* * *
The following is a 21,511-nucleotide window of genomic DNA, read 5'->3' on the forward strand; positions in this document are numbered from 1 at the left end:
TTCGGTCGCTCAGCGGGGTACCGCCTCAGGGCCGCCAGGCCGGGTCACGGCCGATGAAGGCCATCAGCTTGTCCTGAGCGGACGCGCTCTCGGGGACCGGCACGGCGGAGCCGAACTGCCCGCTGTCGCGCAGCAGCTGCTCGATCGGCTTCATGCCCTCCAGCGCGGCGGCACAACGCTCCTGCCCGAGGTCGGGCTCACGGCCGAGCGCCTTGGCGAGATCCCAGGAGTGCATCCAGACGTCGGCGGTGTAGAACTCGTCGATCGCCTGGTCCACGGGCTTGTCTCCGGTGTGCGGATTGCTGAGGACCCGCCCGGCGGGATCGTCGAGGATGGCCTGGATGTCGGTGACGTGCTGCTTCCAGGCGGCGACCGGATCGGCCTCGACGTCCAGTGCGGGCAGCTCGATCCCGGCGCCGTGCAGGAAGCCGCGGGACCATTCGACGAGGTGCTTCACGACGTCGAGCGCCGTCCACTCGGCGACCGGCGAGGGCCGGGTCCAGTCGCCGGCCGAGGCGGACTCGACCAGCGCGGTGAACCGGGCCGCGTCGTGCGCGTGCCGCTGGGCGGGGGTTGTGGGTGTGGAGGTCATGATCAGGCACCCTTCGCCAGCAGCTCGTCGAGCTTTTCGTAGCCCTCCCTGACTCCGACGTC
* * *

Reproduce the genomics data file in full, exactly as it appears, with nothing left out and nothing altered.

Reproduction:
The following is a 21,511-nucleotide window of genomic DNA, read 5'->3' on the forward strand; positions in this document are numbered from 1 at the left end:
TTCGGTCGCTCAGCGGGGTACCGCCTCAGGGCCGCCAGGCCGGGTCACGGCCGATGAAGGCCATCAGCTTGTCCTGAGCGGACGCGCTCTCGGGGACCGGCACGGCGGAGCCGAACTGCCCGCTGTCGCGCAGCAGCTGCTCGATCGGCTTCATGCCCTCCAGCGCGGCGGCACAACGCTCCTGCCCGAGGTCGGGCTCACGGCCGAGCGCCTTGGCGAGATCCCAGGAGTGCATCCAGACGTCGGCGGTGTAGAACTCGTCGATCGCCTGGTCCACGGGCTTGTCTCCGGTGTGCGGATTGCTGAGGACCCGCCCGGCGGGATCGTCGAGGATGGCCTGGATGTCGGTGACGTGCTGCTTCCAGGCGGCGACCGGATCGGCCTCGACGTCCAGTGCGGGCAGCTCGATCCCGGCGCCGTGCAGGAAGCCGCGGGACCATTCGACGAGGTGCTTCACGACGTCGAGCGCCGTCCACTCGGCGACCGGCGAGGGCCGGGTCCAGTCGCCGGCCGAGGCGGACTCGACCAGCGCGGTGAACCGGGCCGCGTCGTGCGCGTGCCGCTGGGCGGGGGTTGTGGGTGTGGAGGTCATGATCAGGCACCCTTCGCCAGCAGCTCGTCGAGCTTTTCGTAGCCCTCCCTGACTCCGACGTC